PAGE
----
I recently saw your reply to someone on Twitter accusing you of "having things handed to you" which, in a business where you put your body on the line every night, must be infuriating. Being a third generation wrestler, do you believe you had a head start in the business or was really just a hindrance? Is there more pressure on yourself to perform in the right or achieve certain things?
My last name may get my foot in the door, get me in front of the right people or get me the shot but once I step into the ring, or step into the gym, it doesn't travel the miles for me, it doesn't take the bumps for me, so when I saw that tweet, it kind of hit home because some fans just look at us as wrestlers and think they can say whatever they want no matter how hurtful.
I have the mental strength to let it go most of the time. It didn't bother me that much but not just me, a lot of generational wrestlers, it does bother us sometimes, where people say you only have this because of your family, but it does nothing for you once you're in the ring.
It takes who you know to get there, but what you can do to stay there.
Blanchard said it made her work extra hard to get the most in shape and be the best wrestler and version of herself possible to prove the doubters wrong.
Speaking of your Twitter, even for the non-wrestling fan, I think you're an absolute must follow. I recently spoke with DDP and I think you might even give him a run for his money when it comes to inspirational quotes. Do you feel a certain pressure to be a role model or is that just your natural competitive side bursting through and motivating you, as well as others?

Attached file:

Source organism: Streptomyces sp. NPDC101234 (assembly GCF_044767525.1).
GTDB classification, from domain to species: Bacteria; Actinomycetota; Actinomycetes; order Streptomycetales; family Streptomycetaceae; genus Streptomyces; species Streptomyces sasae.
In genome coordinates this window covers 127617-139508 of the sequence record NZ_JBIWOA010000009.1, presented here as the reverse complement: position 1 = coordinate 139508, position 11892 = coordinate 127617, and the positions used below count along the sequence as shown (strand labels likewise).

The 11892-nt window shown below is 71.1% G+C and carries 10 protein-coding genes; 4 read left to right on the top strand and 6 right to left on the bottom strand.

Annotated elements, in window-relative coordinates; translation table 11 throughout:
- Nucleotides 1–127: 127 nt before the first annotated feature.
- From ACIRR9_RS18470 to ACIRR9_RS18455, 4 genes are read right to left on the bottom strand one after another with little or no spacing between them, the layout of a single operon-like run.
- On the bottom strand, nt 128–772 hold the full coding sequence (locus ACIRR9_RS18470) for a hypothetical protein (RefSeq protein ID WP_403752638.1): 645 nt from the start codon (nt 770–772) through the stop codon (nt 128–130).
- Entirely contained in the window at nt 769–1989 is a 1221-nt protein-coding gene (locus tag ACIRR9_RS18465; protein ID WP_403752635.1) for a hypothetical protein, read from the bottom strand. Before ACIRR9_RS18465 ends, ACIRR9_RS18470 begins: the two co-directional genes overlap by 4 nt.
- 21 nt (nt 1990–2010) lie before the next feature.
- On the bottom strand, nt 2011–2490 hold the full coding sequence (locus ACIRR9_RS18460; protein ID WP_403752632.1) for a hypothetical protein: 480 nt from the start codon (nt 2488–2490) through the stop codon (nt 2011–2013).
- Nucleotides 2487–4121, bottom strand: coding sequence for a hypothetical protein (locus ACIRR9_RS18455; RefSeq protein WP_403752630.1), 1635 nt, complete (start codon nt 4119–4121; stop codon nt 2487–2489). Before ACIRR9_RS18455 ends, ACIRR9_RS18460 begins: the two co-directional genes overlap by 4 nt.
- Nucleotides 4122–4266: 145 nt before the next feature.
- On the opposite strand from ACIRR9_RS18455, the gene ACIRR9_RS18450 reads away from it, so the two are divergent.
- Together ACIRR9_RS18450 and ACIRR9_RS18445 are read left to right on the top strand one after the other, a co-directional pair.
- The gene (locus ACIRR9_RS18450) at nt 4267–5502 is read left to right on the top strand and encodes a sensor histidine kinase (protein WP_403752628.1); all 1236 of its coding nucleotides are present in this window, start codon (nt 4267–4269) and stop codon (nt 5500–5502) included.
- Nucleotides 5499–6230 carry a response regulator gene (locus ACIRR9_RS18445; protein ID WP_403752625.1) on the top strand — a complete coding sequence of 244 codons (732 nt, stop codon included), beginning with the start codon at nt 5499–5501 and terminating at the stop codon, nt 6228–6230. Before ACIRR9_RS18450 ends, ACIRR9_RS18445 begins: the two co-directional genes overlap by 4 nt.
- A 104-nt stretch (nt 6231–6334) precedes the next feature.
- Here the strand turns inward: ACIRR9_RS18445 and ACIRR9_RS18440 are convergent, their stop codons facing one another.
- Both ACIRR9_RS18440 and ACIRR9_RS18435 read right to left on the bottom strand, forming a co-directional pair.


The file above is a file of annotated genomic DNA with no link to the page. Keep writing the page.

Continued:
I think it's just my competitive side, sometimes it's me talking to myself, saying believe in yourself, remember where you came from, remember where you started, remember the people who helped you along the way and never take anything for granted.
If you can change your mindset, you can change the situation.
Speaking of second and third generation Superstars, there are quite a few around - and particularly females in wrestling, more so than ever before. You're going up against Rachael Ellering soon, but yourself and Charlotte Flair both share something in common that your fathers are Horsemen. Who would be the dream match for you in a clash of legacies?
Charlotte is the best in the world in my opinion and to share the ring with her would be incredible as she shares a special place in my heart. Especially because of our family history together. That match would be incredible.
Another person I'd love to face is Natalya. Third generation vs third generation. That would be really cool to play off of.
On the topic of "legacies" I've spotted you say on Twitter you're "continuing the legacy" - I know you still have years if not decades of wrestling ahead of you, but what would you like your legacy to be?
I'm very blessed to be able to carry on my family name. I want to do my grandfather, my father and my stepfather very proud but, while I want to carry on that name, I also want to forge my own path. I would say I want to inspire and motivate people, and God gave me the platform of professional wrestling to do that. If I inspire or motivate one person to say "because of you, I followed my dreams" then it's all been worth something.
Tessa Blanchard defends the PCW Ultra World Women's Championship against Rachael Ellering at PCW Ultra Opposites attack on Friday June 8 at the ILWU Memorial Hall in Wilmington, California. Also on the bill. Sami Callihan takes on Penta El Zero M for the PCW Ultra World Heavyweight Championship in a Steel Cage Match. Find out more here.